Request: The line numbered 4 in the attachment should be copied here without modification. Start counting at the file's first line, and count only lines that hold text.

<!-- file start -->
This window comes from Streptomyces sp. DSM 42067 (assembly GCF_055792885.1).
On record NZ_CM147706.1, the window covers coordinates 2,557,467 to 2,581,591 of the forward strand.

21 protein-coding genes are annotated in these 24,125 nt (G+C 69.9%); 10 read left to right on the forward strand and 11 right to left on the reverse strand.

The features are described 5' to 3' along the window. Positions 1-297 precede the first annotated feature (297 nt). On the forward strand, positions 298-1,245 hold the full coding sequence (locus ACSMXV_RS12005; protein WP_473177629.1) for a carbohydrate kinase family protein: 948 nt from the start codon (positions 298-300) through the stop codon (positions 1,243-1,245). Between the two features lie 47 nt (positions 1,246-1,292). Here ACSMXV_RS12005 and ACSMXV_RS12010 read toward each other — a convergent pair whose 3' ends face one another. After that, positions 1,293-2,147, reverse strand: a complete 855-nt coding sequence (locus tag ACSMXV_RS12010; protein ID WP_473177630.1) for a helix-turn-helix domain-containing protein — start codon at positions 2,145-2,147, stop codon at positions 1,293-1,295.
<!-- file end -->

The features are described 5' to 3' along the window. Positions 1-297 precede the first annotated feature (297 nt). On the forward strand, positions 298-1,245 hold the full coding sequence (locus ACSMXV_RS12005; protein WP_473177629.1) for a carbohydrate kinase family protein: 948 nt from the start codon (positions 298-300) through the stop codon (positions 1,243-1,245). Between the two features lie 47 nt (positions 1,246-1,292). Here ACSMXV_RS12005 and ACSMXV_RS12010 read toward each other — a convergent pair whose 3' ends face one another. After that, positions 1,293-2,147, reverse strand: a complete 855-nt coding sequence (locus tag ACSMXV_RS12010; protein ID WP_473177630.1) for a helix-turn-helix domain-containing protein — start codon at positions 2,145-2,147, stop codon at positions 1,293-1,295.